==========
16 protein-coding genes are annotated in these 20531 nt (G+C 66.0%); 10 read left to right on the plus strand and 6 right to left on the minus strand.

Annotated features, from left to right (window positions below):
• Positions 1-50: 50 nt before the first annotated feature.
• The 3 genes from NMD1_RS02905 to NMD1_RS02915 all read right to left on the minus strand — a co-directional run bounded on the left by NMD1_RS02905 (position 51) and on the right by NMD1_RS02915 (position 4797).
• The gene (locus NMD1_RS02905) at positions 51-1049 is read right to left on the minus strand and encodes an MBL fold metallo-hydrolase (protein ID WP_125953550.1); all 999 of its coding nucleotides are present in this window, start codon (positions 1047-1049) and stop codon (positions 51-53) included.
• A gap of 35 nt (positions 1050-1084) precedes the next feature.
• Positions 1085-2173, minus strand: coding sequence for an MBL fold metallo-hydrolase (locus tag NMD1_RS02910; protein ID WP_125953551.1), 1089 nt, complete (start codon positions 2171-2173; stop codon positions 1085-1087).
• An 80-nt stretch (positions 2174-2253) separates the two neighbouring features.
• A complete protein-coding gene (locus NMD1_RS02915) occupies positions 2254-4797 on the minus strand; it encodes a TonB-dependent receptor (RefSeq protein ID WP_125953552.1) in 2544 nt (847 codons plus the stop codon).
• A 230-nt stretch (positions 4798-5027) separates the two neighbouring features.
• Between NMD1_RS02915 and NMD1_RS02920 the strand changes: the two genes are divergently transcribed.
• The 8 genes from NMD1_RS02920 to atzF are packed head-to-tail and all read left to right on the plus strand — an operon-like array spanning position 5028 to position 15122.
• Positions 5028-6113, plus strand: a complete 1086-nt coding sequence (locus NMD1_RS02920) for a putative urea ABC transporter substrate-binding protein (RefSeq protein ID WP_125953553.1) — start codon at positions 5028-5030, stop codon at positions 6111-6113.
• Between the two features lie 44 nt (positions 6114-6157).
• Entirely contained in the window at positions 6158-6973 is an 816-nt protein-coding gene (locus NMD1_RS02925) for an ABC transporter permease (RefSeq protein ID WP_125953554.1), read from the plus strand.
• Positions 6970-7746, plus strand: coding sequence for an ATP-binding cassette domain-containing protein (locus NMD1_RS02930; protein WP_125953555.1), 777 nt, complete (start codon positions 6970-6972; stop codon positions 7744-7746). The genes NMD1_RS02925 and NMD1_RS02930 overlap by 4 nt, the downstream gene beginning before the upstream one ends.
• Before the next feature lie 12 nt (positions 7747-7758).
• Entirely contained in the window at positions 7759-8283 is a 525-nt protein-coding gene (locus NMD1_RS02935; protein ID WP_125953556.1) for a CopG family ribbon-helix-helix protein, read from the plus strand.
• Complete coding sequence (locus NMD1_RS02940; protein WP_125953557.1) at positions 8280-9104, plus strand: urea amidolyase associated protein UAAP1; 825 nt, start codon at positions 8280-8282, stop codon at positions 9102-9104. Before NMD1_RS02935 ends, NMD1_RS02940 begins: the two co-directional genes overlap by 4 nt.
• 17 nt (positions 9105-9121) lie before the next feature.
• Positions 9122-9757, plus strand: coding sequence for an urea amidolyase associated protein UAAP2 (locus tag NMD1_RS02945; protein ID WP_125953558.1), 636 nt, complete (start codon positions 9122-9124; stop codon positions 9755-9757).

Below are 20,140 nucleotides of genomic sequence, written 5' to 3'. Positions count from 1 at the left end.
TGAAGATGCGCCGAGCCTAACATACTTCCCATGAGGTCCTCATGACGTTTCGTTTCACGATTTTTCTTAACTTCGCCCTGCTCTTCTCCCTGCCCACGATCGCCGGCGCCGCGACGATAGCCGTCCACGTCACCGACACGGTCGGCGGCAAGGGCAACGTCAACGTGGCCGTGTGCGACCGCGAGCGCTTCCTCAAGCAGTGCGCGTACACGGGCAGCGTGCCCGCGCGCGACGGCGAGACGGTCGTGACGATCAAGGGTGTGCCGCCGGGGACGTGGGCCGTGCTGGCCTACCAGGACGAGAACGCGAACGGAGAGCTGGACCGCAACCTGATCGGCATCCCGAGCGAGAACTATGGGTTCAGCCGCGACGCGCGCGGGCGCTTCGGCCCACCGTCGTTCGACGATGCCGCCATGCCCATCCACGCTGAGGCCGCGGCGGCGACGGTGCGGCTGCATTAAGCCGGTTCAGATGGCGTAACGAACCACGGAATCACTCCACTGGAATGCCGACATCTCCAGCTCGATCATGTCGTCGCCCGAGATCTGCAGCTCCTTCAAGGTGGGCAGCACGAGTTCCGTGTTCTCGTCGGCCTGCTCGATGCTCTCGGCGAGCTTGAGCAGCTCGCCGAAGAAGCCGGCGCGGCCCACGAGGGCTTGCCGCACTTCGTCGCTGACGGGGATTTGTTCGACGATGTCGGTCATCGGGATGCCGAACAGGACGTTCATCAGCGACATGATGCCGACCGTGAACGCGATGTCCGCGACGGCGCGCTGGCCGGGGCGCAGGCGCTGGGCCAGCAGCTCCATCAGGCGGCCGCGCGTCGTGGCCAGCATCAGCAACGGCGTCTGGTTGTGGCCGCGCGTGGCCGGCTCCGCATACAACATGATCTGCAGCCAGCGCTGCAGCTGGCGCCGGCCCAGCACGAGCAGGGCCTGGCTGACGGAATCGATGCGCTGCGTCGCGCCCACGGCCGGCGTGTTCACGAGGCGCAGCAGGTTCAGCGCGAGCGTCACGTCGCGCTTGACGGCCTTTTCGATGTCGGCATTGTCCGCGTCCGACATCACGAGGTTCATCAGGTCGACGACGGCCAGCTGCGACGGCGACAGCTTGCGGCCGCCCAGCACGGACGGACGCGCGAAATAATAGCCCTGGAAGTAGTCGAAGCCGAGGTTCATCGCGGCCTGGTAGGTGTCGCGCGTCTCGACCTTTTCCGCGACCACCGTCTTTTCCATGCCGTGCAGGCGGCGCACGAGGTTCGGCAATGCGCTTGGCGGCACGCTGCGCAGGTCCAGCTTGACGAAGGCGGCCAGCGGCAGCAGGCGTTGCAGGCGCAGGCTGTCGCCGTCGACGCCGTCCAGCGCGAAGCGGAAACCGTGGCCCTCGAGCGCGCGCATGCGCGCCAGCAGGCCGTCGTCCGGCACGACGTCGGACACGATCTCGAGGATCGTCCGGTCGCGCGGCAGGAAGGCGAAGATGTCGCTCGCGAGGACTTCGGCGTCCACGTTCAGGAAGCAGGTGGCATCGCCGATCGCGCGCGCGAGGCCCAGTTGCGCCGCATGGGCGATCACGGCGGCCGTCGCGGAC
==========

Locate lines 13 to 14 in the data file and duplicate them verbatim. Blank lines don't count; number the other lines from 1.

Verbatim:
• Positions 5028-6113, plus strand: a complete 1086-nt coding sequence (locus NMD1_RS02920) for a putative urea ABC transporter substrate-binding protein (RefSeq protein ID WP_125953553.1) — start codon at positions 5028-5030, stop codon at positions 6111-6113.
• Between the two features lie 44 nt (positions 6114-6157).